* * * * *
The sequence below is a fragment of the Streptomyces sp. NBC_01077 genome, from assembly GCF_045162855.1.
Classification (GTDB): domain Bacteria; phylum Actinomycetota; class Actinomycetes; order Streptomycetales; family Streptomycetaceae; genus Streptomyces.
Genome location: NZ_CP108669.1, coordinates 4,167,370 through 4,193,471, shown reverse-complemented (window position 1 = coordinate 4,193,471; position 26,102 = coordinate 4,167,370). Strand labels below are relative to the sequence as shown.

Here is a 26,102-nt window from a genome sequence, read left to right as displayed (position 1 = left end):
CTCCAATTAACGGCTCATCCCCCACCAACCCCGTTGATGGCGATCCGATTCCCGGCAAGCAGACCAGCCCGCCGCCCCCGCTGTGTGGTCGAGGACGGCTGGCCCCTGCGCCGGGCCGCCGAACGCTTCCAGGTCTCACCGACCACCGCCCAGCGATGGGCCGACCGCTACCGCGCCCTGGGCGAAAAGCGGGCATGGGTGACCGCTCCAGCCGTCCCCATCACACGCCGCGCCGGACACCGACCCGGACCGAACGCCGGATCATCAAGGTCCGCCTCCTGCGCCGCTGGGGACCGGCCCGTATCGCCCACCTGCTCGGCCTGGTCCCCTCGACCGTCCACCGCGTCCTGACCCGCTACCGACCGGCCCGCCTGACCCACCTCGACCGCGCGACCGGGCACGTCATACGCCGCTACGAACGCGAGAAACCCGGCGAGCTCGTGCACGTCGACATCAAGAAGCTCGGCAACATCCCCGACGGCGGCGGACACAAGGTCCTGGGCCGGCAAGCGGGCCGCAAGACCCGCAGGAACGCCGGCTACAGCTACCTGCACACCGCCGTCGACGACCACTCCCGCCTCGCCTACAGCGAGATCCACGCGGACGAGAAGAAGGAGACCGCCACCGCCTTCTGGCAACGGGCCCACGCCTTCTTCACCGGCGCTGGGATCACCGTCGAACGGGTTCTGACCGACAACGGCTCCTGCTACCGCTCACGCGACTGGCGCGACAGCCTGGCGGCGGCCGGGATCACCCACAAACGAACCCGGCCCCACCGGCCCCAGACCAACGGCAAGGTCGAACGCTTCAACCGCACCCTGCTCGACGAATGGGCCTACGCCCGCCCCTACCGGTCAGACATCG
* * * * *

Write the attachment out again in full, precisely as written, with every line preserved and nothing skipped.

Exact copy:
The sequence below is a fragment of the Streptomyces sp. NBC_01077 genome, from assembly GCF_045162855.1.
Classification (GTDB): domain Bacteria; phylum Actinomycetota; class Actinomycetes; order Streptomycetales; family Streptomycetaceae; genus Streptomyces.
Genome location: NZ_CP108669.1, coordinates 4,167,370 through 4,193,471, shown reverse-complemented (window position 1 = coordinate 4,193,471; position 26,102 = coordinate 4,167,370). Strand labels below are relative to the sequence as shown.

Here is a 26,102-nt window from a genome sequence, read left to right as displayed (position 1 = left end):
CTCCAATTAACGGCTCATCCCCCACCAACCCCGTTGATGGCGATCCGATTCCCGGCAAGCAGACCAGCCCGCCGCCCCCGCTGTGTGGTCGAGGACGGCTGGCCCCTGCGCCGGGCCGCCGAACGCTTCCAGGTCTCACCGACCACCGCCCAGCGATGGGCCGACCGCTACCGCGCCCTGGGCGAAAAGCGGGCATGGGTGACCGCTCCAGCCGTCCCCATCACACGCCGCGCCGGACACCGACCCGGACCGAACGCCGGATCATCAAGGTCCGCCTCCTGCGCCGCTGGGGACCGGCCCGTATCGCCCACCTGCTCGGCCTGGTCCCCTCGACCGTCCACCGCGTCCTGACCCGCTACCGACCGGCCCGCCTGACCCACCTCGACCGCGCGACCGGGCACGTCATACGCCGCTACGAACGCGAGAAACCCGGCGAGCTCGTGCACGTCGACATCAAGAAGCTCGGCAACATCCCCGACGGCGGCGGACACAAGGTCCTGGGCCGGCAAGCGGGCCGCAAGACCCGCAGGAACGCCGGCTACAGCTACCTGCACACCGCCGTCGACGACCACTCCCGCCTCGCCTACAGCGAGATCCACGCGGACGAGAAGAAGGAGACCGCCACCGCCTTCTGGCAACGGGCCCACGCCTTCTTCACCGGCGCTGGGATCACCGTCGAACGGGTTCTGACCGACAACGGCTCCTGCTACCGCTCACGCGACTGGCGCGACAGCCTGGCGGCGGCCGGGATCACCCACAAACGAACCCGGCCCCACCGGCCCCAGACCAACGGCAAGGTCGAACGCTTCAACCGCACCCTGCTCGACGAATGGGCCTACGCCCGCCCCTACCGGTCAGACATCG